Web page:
As for other PGs, Baron Davis was the real deal. I wouldn’t pick Raymond Felton, who got his numbers on a poor expansion team. If I picked another, I would go with an unheralded player who led the Hornets to back-to-back 50-win seasons in David Wesley. He played PG for three years, then SG for five years when Baron Davis emerged as a starter.

Dell Curry was always a sixth man in his career, so he makes sense off the bench.

Kendall Gill averaged 15.6 points per game in three and a half seasons, but he was traded away twice, so how important was he? I was partial to Hersey Hawkins who averaged 14.3 points over two seasons.

Stephen Jackson averaged 21.1 and 18.5 points in two seasons at SF, but he didn’t shoot a high percentage. He just shot often.

Jamal Mashburn had three straight 20-point seasons for the Hornets (two in Charlotte and one after the move to New Orleans), but his two-point shooting was never that accurate. He was more dangerous outside as a 36-percent shooter from deep.

Instead of either of them at SF I would pick Anthony Mason. The former Knick came to Charlotte and became a point forward, often handling the ball and initiating the offense. In three seasons he averaged 13 points, 10 boards and 5 assists. With his toughness, he could also fill in at power forward.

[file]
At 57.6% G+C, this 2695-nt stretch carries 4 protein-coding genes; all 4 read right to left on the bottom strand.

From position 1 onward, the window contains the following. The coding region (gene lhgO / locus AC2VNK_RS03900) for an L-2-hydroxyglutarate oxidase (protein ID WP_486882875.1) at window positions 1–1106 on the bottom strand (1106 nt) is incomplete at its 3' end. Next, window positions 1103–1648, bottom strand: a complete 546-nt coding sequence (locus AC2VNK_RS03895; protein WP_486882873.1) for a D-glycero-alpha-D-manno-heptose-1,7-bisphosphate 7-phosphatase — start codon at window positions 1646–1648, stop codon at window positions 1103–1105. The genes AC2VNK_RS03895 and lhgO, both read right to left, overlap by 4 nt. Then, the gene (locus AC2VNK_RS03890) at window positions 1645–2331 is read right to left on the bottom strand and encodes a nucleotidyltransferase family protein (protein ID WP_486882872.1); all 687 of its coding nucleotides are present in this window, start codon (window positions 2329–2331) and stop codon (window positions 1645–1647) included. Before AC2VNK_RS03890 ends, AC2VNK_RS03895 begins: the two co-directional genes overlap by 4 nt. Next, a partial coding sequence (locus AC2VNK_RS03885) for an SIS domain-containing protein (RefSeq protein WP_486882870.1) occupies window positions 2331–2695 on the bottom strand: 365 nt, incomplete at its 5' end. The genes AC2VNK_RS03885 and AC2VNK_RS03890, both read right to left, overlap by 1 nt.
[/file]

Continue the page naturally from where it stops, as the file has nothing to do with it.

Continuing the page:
I would boot Kenny Gattison in favor of Mason. Gattison only had one season in double figures for scoring and only one year with more than 5 rebounds.

I completely agree with P.J. Brown (8.5 points, 9.5 boards in two seasons). His toughness and rebounding are essential for any team.

The most surprising pick for the video game was Derrick Coleman, who frustrated fans as much as entertained. He was a man of obvious talent who didn’t always seem to give great effort. If he had had P.J.’s motor, he would have made the Hall of Fame.

Emeka Okafor averaged 14 points and 10 boards in five seasons. Vlade Divac gave 11.5 points, 8.5 rebounds, 3 assists and a couple of blocks in two years. Either would be better than Coleman.

And of course, the greatest insult of all was leaving off Gerald Wallace, a guy known only for winning a slam dunk contest until he arrived in Charlotte then became the face of the franchise. He had five great seasons before he ever got an all-star berth and gave the city seven wonderful years as the greatest player of the Bobcat era.

So my lineup would be:

Starters: PG Bogues, SG Jones, SF Rice, PF Johnson, C Mourning

Bench: PGs Walker, PG Davis, PG/SG Wesley, SF Wallace, SF/PF Mason, PF Brown, C Jefferson

Reserves: SG Hawkins, SF Jackson, C Okafor

Jeff Linville News Editor
http://www.mtairynews.com/wp-content/uploads/2017/11/web1_Jeff-new-mug-1.jpgJeff Linville News Editor

By Jeff Linville

jlinville@mtairynews.com

Jeff is the news editor and can be reached at 415-4692.

Jeff is the news editor and can be reached at 415-4692.